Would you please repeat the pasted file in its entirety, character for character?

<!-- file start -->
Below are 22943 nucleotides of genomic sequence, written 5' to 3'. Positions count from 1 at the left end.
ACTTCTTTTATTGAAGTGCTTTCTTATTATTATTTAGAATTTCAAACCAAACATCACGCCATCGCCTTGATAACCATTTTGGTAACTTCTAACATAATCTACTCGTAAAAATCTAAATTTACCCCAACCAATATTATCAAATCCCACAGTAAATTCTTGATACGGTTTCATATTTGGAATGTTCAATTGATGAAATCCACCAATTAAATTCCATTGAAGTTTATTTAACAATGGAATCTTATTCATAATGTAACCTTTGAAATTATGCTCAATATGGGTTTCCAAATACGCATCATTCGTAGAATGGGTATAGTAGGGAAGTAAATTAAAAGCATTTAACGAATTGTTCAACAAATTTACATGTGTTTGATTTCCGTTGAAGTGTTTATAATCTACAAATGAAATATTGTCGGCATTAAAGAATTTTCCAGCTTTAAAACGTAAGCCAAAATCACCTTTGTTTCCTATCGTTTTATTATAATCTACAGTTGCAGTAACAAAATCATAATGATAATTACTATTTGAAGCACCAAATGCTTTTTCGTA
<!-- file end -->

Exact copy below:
Below are 22943 nucleotides of genomic sequence, written 5' to 3'. Positions count from 1 at the left end.
ACTTCTTTTATTGAAGTGCTTTCTTATTATTATTTAGAATTTCAAACCAAACATCACGCCATCGCCTTGATAACCATTTTGGTAACTTCTAACATAATCTACTCGTAAAAATCTAAATTTACCCCAACCAATATTATCAAATCCCACAGTAAATTCTTGATACGGTTTCATATTTGGAATGTTCAATTGATGAAATCCACCAATTAAATTCCATTGAAGTTTATTTAACAATGGAATCTTATTCATAATGTAACCTTTGAAATTATGCTCAATATGGGTTTCCAAATACGCATCATTCGTAGAATGGGTATAGTAGGGAAGTAAATTAAAAGCATTTAACGAATTGTTCAACAAATTTACATGTGTTTGATTTCCGTTGAAGTGTTTATAATCTACAAATGAAATATTGTCGGCATTAAAGAATTTTCCAGCTTTAAAACGTAAGCCAAAATCACCTTTGTTTCCTATCGTTTTATTATAATCTACAGTTGCAGTAACAAAATCATAATGATAATTACTATTTGAAGCACCAAATGCTTTTTCGTA